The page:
25 years ago, we first started playing Mario Kart – 1992’s Super Mario Kart for the Super NES arrived fully formed, combining a near-laughably simple premise (racing karts around tracks disguised as popular Nintendo characters) with brutal yet rewarding gameplay that seemingly had no right to be quite so deep and addictive. A quarter of a century later, the franchise is still going strong, to such an extent that Mario Kart 8 Deluxe is definitely the best Mario Kart ever.
The arrival of Mario Kart 8 Deluxe so soon after the Switch’s launch offers concrete proof that Nintendo has truly got its act together for the best item of hardware it has launched for years. In the bad old days, Nintendo would have made us wait years for an all-new instalment of Mario Kart. But instead – to the gratification of Switch owners – it decided to take 2015’s Mario Kart 8 and quickly jazz it up.
But the most surprising aspect of the game is that it is far from a mere reheat involving tarted-up graphics and little else (although it looks simply stunning, with super-crisp graphics and great textures). Nintendo has made some small yet profound fundamental changes, which add freshness to the general gameplay. Including a third level of boost when you drift around corners (which requires very long corners, but is very satisfying when you pull it off). Plus, you can now hold two power-up items, and even pick two up at once, thanks to double-item boxes, stacked on top of each other. And the Boo item, which steals someone else’s item when you deploy, has returned after being omitted from Mario Kart 8.
Adding all the (originally paid-for) downloadable content that was created for Mario Kart 8 must have been a no-brainer for Nintendo, but it still impresses. That DLC includes 16 tracks, all of which are top-notch, and some of which are proper classics. And the number of new characters, karts and kart-parts which it added borders on the bewildering.
Battle mode transformed
One aspect of Mario Kart 8 has been completely rebuilt for Mario Kart 8 Deluxe, and it was the original game’s weak spot: Battle mode. Battle mode’s previous attempts to add gameplay which didn’t involve straight-up racing were less than compelling, but in Mario Kart 8 Deluxe, a comprehensive rethink has transformed Battle mode into a collection of party-games which, for the first time, are all fun to play.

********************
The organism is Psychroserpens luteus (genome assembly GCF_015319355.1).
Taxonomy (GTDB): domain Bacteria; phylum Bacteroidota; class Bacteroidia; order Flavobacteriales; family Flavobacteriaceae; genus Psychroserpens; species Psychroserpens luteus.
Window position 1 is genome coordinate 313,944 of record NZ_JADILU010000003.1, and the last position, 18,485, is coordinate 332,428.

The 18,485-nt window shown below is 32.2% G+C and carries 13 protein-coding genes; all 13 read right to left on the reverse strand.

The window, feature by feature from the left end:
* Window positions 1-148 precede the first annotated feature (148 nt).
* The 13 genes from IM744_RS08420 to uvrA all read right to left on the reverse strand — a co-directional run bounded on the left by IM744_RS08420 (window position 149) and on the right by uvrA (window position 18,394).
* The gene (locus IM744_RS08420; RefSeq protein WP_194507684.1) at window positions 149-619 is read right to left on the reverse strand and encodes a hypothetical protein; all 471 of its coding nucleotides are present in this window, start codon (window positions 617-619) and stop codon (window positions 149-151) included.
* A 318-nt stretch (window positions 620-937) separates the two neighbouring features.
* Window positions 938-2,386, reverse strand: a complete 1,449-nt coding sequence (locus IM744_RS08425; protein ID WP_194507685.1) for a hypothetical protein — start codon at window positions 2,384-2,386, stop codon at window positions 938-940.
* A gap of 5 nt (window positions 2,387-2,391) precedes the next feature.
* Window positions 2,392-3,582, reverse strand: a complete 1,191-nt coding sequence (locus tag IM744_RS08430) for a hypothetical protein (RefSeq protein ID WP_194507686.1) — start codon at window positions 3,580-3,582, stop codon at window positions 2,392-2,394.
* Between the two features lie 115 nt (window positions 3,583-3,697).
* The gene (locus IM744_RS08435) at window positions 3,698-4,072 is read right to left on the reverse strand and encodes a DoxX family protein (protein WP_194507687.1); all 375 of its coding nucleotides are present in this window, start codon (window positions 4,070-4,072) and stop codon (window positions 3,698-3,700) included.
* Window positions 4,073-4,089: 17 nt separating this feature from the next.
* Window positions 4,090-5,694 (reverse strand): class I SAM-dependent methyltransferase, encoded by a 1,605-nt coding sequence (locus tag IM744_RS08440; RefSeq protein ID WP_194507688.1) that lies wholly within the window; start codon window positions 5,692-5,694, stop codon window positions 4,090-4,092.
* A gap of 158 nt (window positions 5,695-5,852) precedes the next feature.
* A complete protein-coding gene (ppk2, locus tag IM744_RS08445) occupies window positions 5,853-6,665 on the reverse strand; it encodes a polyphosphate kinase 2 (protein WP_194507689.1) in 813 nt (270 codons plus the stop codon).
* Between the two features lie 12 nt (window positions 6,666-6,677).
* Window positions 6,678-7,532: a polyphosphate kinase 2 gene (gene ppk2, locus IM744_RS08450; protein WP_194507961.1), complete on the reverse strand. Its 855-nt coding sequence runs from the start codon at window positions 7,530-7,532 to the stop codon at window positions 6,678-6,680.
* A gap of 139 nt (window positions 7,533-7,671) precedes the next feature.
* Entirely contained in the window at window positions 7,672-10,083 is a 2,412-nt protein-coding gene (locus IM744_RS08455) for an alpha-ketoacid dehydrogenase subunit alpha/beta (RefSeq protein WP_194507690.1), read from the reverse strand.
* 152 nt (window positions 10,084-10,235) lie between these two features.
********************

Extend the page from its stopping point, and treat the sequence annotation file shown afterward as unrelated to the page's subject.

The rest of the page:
There’s an all-new Battle mode game called Renegade Roundup, which designates the teams as cops and robbers; the cops are equipped with Piranha Plants, and when they chomp the robbers, those robbers are transported to a jail. They can, however, be sprung by elusive colleagues driving over a switch outside the jail.
Balloon Battle has been rejigged to be more inclusive – you are no longer eliminated when opponents pop all your balloons – and Coin Runners (a mix of collecting coins and stealing your opponents’), Shine Thief (holding onto a Shine for as long as possible) and Bob-omb Blast (Balloon Blast with Bob-ombs) are all thoroughly enjoyable, too.
The multiplayer side of Mario Kart 8 Deluxe is exactly the same as that of the original. Which is slightly disappointing, since we’re not a fan of the rather vanilla points-based ranking system (which could have done with a bit of jazzing up). But it does at least work in a completely intuitive and fuss-free manner, letting you race random people from around the world and set up private matches with your mates.
Made for the Switch
Another glorious aspect of Mario Kart 8 Deluxe derives simply from the Switch itself. The console’s unique design lends itself perfectly to a game which is all about racing against others: it’s so easy to take your Switch around to a mate’s house and battle against them wirelessly, without even having to dip into split-screen mode.
Naturally, you can play in four-player split-screen mode on a single Switch, and all each player needs is a single Joy-Con. It’s technically possible to play the game in local multiplayer with 12 people (which would require three Switches), and if they are that way inclined, two people can play online via one Switch in split-screen mode. And of course you can slip the Switch from its mooring and play Mario Kart 8 Deluxe anywhere.
Overall, it somehow feels as though the Switch is the console which Mario Kart has been waiting for during the last quarter of a century. And even though, on paper, Mario Kart 8 Deluxe is a mere uprated version of an existing Mario Kart game, it feels like an awful lot more than that. The best Mario Kart game ever, in fact.